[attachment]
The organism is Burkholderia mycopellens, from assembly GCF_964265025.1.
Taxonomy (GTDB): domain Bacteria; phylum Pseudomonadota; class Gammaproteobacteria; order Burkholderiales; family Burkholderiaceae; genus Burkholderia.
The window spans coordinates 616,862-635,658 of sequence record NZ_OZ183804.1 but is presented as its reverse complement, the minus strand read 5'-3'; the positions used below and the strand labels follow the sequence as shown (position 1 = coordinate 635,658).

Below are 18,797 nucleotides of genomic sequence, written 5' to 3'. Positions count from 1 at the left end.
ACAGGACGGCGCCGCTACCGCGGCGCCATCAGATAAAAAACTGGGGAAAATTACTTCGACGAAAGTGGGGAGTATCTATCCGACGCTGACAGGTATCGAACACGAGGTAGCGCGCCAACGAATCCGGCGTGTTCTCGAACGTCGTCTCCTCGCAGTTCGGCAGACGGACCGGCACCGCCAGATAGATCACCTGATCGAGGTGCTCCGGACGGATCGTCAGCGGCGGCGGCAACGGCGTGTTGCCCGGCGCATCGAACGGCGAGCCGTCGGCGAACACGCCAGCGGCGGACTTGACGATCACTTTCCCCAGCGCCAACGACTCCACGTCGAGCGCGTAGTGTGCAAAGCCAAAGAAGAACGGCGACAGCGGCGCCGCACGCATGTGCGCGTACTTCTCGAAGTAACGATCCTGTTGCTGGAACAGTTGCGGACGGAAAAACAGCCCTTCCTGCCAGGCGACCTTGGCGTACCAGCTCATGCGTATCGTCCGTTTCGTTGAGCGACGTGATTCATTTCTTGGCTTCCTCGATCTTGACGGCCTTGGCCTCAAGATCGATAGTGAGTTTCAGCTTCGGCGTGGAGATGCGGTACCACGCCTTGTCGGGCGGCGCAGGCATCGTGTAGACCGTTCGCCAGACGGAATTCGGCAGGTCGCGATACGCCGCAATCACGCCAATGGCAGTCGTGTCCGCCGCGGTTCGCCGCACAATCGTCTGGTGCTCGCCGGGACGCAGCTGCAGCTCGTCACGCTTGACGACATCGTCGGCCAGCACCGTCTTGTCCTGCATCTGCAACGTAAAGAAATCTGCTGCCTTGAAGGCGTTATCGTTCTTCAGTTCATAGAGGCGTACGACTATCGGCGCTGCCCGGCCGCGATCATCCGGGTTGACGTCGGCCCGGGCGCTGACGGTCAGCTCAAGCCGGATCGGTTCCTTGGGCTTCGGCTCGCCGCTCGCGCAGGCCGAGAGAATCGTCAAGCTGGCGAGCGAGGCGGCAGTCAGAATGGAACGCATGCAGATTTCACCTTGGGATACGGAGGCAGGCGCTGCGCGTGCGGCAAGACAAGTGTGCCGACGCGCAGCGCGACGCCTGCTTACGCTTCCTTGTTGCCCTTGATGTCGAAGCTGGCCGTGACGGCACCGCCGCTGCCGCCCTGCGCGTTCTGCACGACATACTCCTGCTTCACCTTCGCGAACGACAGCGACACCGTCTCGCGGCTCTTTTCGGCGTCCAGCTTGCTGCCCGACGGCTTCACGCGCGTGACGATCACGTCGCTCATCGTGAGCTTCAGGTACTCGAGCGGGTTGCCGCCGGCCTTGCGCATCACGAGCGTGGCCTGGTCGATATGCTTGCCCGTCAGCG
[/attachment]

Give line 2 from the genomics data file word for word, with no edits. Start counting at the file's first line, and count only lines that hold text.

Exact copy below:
Taxonomy (GTDB): domain Bacteria; phylum Pseudomonadota; class Gammaproteobacteria; order Burkholderiales; family Burkholderiaceae; genus Burkholderia.